Doctors’ Group Recommends Screening Every Baby for Autism
The American Academy of Pediatrics has changed its guidelines on autism screening in infants.
The new recommendations require doctors to conduct formal screenings on every child at ages eighteen months and twenty-four months. Doctors will look for symptoms such as failure to make eye contact, communication delays like a lack of babbling or pointing to objects, or any kind of regression. Two-year-olds usually have two-word phrases and some social skills.
“If you recognize it earlier, you get them into treatment earlier,” said Dr. Scott Myers, a pediatrician who helps other doctors manage and identify autism.
Autism is a complex developmental disorder with symptoms that range from mild awkwardness to severe mental retardation. It affects one in every 150 American children and seems to be on the rise.
The new recommendations appear in the journal Pediatrics.
Doctors Test for Behavior Disorders in Preschoolers as Young as Two
Some pediatricians try to detect autism by the way babies focus their eyes. Now others are devising tests for behavioral disorders like oppositional defiant disorder and conduct disorder in children as young as two years.
The idea is to diagnose these problems at an early age so that the children’s behaviors do not escalate into stealing, vandalism, rape and other forms of violence in adolescence.
While the majority of two-year-olds throw tantrums and display aggression, some of them have behaviors that might be symptoms of psychological disorders requiring treatment.
Dr. Lauren Wakschlag, associate professor at the Institute for Juvenile Research at the University of Illinois in Chicago, tests preschoolers for disruptive behavior disorders.
“The kids are asked to perform very simple tasks that might lead to frustration,” Dr. Wakschlag said. “They have to clean up their toys. They have to wait. They have to take turns.”
Often children with disruptive behavior disorders have similar behaviors as normal children, but to a different degree. Their tantrums may last twenty minutes and occur fifteen times a day. They may hold their breaths until they pass out.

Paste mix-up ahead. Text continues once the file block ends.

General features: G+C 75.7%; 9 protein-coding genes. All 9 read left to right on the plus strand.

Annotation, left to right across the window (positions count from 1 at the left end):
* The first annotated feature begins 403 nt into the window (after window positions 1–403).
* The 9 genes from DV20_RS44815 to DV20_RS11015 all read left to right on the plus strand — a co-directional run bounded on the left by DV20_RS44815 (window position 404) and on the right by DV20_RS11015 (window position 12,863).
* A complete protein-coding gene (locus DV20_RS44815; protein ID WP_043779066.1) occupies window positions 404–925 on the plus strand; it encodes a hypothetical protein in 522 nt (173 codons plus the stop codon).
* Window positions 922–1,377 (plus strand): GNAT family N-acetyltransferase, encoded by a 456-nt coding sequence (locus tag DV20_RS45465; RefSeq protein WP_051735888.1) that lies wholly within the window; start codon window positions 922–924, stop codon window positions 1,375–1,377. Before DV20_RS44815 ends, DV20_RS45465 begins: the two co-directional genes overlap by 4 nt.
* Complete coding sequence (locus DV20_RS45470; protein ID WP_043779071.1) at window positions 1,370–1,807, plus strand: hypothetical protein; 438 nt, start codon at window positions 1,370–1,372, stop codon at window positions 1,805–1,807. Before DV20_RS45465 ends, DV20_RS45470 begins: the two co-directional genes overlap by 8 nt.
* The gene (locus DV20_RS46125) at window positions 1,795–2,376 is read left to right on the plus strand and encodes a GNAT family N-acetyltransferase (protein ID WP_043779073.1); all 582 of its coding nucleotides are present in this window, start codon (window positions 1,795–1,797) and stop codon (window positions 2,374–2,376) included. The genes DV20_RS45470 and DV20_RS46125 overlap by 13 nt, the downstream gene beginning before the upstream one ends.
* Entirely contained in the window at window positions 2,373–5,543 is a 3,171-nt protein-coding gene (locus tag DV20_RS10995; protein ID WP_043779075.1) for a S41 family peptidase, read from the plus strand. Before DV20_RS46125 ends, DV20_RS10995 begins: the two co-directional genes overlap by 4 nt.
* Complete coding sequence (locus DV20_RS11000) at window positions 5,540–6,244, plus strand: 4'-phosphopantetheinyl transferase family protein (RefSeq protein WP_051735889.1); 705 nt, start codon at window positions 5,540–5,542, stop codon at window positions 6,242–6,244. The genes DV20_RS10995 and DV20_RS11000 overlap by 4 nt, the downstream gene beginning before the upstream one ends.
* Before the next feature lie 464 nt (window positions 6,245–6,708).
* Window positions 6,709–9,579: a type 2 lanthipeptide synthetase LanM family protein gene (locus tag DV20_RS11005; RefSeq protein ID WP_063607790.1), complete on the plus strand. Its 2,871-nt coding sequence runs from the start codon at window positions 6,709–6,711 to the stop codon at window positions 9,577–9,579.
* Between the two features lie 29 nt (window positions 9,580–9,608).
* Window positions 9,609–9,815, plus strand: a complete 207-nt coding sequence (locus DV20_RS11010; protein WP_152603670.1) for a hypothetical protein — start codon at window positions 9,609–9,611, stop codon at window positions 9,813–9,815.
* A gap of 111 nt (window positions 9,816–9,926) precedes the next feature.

“What we find is that the parent tries to intercede and the kid escalates,” Dr. Patrick Tolan, director of the Institute, said. “The parent withdraws and that increases the probability that it will happen again.”
If the Institute researchers detect DBDs, they refer parents to therapists to help them better handle the aggressive behaviors.
This study appears in the Journal of Child Psychology and Psychiatry.
New Trend to Diagnose Autism and ADHD in Infants
Can doctors tell if babies are autistic, mentally retarded or have Attention Deficit Disorder?
Several ongoing studies indicate that diagnosing infants with developmental disability disorders might become more common in the future. For example:
• A recent government report from the Center for Disease Control and the Interdisciplinary Council on Developmental and Learning Disorders includes a list of very early warning signs, such as a two-month-old baby’s failure to focus on new sounds and sights. The Center recommends that pediatricians screen babies for developmental disorders. This report emphasizes the importance of early diagnosis, noting that 17% of American children have such disorders but less than half receive a diagnosis before age five.
• Dr. Stanley Greenspan, who co-authored the government report, is researching whether very early interventions, such as behavior training, can help infants and preschool children with Attention Deficit Disorder or autism.
• Dr. Fred Volkmar at Yale University is currently determining whether infants who focus on objects rather than people are more likely to suffer from autism. “We are on the verge of being able to do a much better job” of detecting developmental disorders in infants, he said.
• Finally, researchers at the University of Illinois in Chicago are performing a five-year study of the relationship between infant crying and autism.
Diagnosing babies with developmental disorders is controversial. For example, one British doctor, Dr. Michael Fitzpatrick, warns that “the extension of these categories to include 20 to 30 percent of all children reflects a social trend of pathologizing and medicalizing children’s lives.”